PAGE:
Record: 65-96. Pace: 65-97. Change on last season: -4.
Hinch/Gibson W%: .392/.414
Typically, when you realize halfway through a game that you have to recap it, there'd be a scrambling to the various news outlets and such to catch up on everything that went down. Though, when I flipped on FSN West in the bottom half of the fifth inning, I apparently hadn't missed a lot: Joe Saunders had held the Dodgers scoreless, and more interestingly, Chad Billingsley had held the Diamondbacks hitless (a single walk separating him and a perfecto). Though, such are the magical ways of
myself baseball, the first Diamondback I had the privilege of seeing at the plate - God-emperor of Suck Gerardo Parra - singled to left, breaking up the last hopes of a Dodger no-no.
That's really the only highlight you need. Like, the entire recap could be "we were no-hit for five, then we got a hit, then we lost". But there's no fun in that, is there? Of course not. Details of the lead-up to the season finale after the jump (and you'll get to see me say it's my last recap... again).
How much would you really like to know about the first five innings, in which the Dodgers managed six hits against Joe Saunders, and Arizona managed none? The Dodgers threatened in the first, putting runners on the corners with two down, but a backwards-k from Casey Blake put the flame out on the scoring opp. Rod Barajas singled in the second (and never advanced), Theriot singled and later made it to third in the following inning (nothing became of it), and Reed Johnson doubled in the fourth (the score remained zero). LA can't complain about not getting any chances to score - they had a runner in scoring position in each of the first four innings, yet pulled an Arizona in each frame, putting up a goose egg to show for it. As I couldn't watch the game, I'm not at liberty to make the call as to whether the Dodgers simply couldn't do anything when they had the shot, or if Saunders just shut them down when he needed to. Going by my gut instinct, I'm gonna say it was the first thing.
If you were wondering why I was so strictly adhering to those first 4½ innings - ones that should be the worst of the night, as we were held hitless - it's because they were, in fact, the only innings in which we weren't trailing. After Saunders struck out Chad Billingsley on a foul tip in the bottom of the fifth, Los Angeles finally got to Saunders, as an Andre Ethier single set up Matt Kemp (who had been greenlighted on 3-0 by guest manager Jamey Carroll) to drill a two-run blast to left, putting the Dodgers up two runs (two runs that would prove to be huge later). James Loney grounded out to put an end to the inning, but the damage had already been done. Some nights a two-run deficit wouldn't even deserve a scoff, as the offense would be rolling on all cylinders; this was one of those Arizona dark days where the offense sucked. Gerardo Parra did come through, as I said earlier, in the top half of the sixth, singling past a diving Chin-lung Hu to break up Chad Billingsley's attempt at his first career no-hitter, so at least we have that to be happy about. Needless to say, Parra was stranded, as Joe Saunders, Stephen Drew, and Tony Abreu were set down in order by Billingsley to maintain the LA lead.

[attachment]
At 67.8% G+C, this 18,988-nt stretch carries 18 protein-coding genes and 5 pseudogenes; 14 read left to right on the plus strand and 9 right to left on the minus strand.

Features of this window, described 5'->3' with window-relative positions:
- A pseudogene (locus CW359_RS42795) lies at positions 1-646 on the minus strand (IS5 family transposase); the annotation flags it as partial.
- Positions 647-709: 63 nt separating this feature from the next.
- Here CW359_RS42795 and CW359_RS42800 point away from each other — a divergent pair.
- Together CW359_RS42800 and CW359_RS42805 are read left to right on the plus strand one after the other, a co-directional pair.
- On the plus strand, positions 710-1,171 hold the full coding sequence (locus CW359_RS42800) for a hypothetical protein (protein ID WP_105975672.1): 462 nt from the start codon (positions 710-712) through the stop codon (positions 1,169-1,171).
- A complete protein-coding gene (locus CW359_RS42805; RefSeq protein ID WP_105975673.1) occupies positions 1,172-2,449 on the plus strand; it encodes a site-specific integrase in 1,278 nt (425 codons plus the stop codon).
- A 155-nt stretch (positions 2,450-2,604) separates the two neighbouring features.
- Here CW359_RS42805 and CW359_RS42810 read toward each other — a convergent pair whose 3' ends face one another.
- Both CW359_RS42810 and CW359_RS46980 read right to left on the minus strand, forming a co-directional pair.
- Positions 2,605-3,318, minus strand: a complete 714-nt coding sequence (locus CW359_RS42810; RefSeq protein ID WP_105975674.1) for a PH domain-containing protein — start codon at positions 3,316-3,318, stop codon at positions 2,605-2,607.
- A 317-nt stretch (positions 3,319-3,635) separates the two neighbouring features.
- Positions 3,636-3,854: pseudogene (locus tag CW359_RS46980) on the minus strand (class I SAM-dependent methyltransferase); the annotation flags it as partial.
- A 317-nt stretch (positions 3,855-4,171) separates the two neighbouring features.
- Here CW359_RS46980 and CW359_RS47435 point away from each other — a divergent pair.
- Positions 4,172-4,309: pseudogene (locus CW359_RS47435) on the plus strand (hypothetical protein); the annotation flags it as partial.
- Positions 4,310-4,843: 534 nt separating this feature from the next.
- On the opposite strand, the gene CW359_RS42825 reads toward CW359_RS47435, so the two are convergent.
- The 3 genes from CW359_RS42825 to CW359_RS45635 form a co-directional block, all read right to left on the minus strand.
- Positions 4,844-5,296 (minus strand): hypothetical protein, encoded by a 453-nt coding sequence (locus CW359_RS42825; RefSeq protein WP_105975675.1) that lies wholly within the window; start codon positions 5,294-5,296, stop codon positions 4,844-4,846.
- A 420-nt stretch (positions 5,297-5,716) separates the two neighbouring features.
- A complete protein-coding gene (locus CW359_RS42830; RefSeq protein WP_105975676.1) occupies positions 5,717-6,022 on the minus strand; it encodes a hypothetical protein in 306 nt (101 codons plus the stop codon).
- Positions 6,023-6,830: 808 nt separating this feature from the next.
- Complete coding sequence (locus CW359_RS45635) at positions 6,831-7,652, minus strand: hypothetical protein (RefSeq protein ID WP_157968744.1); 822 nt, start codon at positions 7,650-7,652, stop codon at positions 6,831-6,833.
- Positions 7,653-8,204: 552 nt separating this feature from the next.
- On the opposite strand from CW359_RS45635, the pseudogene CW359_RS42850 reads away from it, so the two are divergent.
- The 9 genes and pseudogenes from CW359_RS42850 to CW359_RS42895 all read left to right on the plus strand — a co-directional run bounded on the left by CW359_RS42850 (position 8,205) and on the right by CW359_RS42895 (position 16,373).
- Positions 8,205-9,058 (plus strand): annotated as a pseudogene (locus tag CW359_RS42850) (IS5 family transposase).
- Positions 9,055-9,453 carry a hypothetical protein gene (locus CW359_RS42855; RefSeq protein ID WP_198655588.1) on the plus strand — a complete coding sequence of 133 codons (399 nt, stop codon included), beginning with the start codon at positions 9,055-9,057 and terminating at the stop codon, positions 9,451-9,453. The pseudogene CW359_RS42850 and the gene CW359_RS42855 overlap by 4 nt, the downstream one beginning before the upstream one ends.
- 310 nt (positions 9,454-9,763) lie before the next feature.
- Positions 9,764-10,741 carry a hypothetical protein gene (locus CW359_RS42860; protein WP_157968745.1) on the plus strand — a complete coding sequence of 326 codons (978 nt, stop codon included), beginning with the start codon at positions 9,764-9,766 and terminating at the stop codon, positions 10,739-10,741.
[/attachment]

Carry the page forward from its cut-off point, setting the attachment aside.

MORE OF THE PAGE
The Dodgers tacked on another in the sixth, when Rod Barajas hit a ball to Chris Young that CY simply couldn't handle; it wasn't a particularly difficult catch to make, but he moved far enough that he couldn't set up how I'd imagine he wanted to. It bounced off of his glove and rolled a few away from him, enabling Rod Barajas to leg out a three bagger (at Dodger Stadium, not Coors Field, so an error was ruled on the play). A routing flyout from Reed Johnson scored a tagging Barajas, putting LA up 3-0. We made a game of it in the bottom half of the eighth on a single from Brandon Allen, who moved to second on a hit-by-pitch from Ryan Church (following a Gerardo Parra strikeout). Droo scored Allen from second with a single of his own, moving Church to third and ending Billingsley's night in the process. Abreu sacrificed to left to make it a one-run game, but a strikeout from Kelly Johnson quashed the threat. It proved to be our last hope, too, as Adam LaRoche was the only one to manage a hit in the ninth (a single to center), sending us into the final game of the season. Any surprise that all three of our final outs were on K's?
Doubleplusgood: Adam LaRoche, +7.6% (thanks to his ninth-inning hit)
Plusgood: Justin Upton, +5.6% (thanks to his stolen base while pinch-running in the ninth)
Doubleplusungood: Miguel Montero, -17.9%
You can tell from the win expectancies that it was pretty much an ugly night all-around, especially considering that our second-highest player WPA-wise stole a base and did nothing more. The moderately-active GDT tonight was mostly padded by non-baseball comments (a rarity when Jim is in attendance. Justin1985 led the way with 85 comments, with DbacksSkins reversing it in second, tallying just 58. Also in on the conversation: kishi, Jim McLennan, snakecharmer, Azreous, hotclaws, Clefo, 4 Corners Fan, Rockkstarr12, morineko, brian custer, and xmet. Comment of the Night goes to morineko for her observation during a discussion about Aaron Heilman:
So, I swear this is my last recap of the season, barring any sort of extraordinary circumstance tomorrow; we'll head into Game #162 looking to end the season with series victory against the Dodgers. As far as I know, this is the final recap for any of the Pit writers, as unnameddbacksfan picks up the recapping pen to cap off the season. And, hey, don't look now, but if the Orioles win tomorrow (or we lose), we've got the #3 pick locked up. TankapaloozaWIN?